Gesture control: Touching the future of computing

Summary:Tapping the body's natural controls...

Tapping the body's natural controls...


Electromyography measures electrical activity in the muscles using electrodes, which are seen here attached to the wristPhoto: Nick Heath/

Since the mechanical keys of the first typewriters clacked into life in the 19th century, the way people use keyboards has continued to evolve.

Today, keyboards can be virtual - nothing more than a software recreation of the familiar Qwerty layout mapped out on a touchscreen.

The next major leap in computing control could result in physical keyboards disappearing altogether, as gesture-recognition technology allows messages to be typed in thin air.

James Cannan, a bionics researcher and PhD student at the School of Computer Science and Electrical Engineering at the University of Essex, believes people will be able to type by jabbing their fingers at virtual keys projected in front of them or on glasses they are wearing.

He is planning to build a bracelet designed to record every finger stroke, capturing the movement and position of each digit and using that information to work out which key has been hit.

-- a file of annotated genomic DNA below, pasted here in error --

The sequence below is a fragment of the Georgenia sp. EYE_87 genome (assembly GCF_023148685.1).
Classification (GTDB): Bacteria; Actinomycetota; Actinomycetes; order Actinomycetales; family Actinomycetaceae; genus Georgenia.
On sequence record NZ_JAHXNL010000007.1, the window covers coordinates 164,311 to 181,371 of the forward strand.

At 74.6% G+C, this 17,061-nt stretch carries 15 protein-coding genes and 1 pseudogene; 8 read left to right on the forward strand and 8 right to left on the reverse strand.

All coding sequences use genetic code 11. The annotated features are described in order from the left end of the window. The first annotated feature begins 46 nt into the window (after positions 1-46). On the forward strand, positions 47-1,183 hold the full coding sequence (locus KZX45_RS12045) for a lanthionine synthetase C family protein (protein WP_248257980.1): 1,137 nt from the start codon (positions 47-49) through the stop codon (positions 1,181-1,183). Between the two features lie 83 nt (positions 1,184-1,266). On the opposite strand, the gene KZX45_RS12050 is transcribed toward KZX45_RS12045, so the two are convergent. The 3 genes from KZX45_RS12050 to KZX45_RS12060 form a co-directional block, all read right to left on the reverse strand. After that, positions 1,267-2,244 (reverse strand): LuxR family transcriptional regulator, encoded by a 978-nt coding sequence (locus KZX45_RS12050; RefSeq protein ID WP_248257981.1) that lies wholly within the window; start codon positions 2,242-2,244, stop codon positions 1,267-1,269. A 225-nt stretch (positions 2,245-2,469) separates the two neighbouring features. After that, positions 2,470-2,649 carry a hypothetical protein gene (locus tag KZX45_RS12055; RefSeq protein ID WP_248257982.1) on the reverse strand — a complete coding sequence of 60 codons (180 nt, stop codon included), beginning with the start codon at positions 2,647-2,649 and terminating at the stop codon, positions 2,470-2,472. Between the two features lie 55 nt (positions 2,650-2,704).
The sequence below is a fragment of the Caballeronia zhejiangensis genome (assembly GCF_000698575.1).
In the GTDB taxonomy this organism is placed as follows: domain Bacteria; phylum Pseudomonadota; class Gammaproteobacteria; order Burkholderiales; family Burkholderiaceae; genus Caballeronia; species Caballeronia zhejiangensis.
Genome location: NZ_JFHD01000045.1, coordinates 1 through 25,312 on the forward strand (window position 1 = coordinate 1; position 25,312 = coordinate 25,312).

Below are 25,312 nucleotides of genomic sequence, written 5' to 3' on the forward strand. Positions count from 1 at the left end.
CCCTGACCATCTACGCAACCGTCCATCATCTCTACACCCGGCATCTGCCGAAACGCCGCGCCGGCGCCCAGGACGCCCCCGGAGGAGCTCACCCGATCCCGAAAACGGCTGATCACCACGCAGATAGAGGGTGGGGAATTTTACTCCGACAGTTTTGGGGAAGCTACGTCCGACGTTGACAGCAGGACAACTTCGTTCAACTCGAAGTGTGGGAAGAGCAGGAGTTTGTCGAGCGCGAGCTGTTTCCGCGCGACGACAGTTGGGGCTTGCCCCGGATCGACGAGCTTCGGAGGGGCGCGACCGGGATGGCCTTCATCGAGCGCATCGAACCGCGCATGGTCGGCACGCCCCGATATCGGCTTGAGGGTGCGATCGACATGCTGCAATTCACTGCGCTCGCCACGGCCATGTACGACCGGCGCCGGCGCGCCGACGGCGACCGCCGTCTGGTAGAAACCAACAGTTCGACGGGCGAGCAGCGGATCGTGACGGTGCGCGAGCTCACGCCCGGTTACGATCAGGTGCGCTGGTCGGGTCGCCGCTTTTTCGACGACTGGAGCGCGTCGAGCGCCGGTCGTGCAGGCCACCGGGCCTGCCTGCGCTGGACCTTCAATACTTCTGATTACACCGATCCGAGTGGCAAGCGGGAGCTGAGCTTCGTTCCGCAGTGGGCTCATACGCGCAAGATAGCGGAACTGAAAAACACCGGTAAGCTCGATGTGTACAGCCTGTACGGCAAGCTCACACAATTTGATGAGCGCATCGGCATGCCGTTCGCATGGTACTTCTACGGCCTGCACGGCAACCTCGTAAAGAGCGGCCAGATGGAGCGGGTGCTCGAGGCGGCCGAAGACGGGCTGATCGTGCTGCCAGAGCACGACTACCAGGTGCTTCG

"I'm trying to create a new input device that people could easily slip onto their wrists. It will automatically adjust to your muscle, and you could control any sort of device," he said.

"One of my early ideas was to control a keyboard you air type."

The keyboard idea has been tested by US space agency Nasa, which designed a prototype for a virtual numeric keypad that works in much the same way as Cannan's proposed device.

Both Nasa's virtual keyboard and the bracelet device Cannan is building use a process called Electromyography (EMG).

EMG involves ...

Topics: Hardware


Nick Heath is chief reporter for TechRepublic UK. He writes about the technology that IT-decision makers need to know about, and the latest happenings in the European tech scene.

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